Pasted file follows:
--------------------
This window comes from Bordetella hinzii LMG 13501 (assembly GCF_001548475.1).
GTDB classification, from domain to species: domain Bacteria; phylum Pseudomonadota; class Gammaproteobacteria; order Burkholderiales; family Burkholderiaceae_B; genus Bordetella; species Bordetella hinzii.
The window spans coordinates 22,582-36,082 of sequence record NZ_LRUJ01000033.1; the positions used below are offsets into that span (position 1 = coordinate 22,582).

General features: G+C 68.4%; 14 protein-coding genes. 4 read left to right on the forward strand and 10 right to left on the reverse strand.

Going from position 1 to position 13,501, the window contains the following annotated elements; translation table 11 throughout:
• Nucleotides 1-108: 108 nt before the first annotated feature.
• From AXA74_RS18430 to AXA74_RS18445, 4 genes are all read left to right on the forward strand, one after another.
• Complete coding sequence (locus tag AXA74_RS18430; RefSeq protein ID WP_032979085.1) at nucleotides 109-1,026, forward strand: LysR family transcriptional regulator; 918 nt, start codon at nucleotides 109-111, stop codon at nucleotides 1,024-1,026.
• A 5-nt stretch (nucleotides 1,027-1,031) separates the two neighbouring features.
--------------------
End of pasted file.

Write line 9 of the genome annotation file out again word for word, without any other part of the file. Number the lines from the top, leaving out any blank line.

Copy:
• A 5-nt stretch (nucleotides 1,027-1,031) separates the two neighbouring features.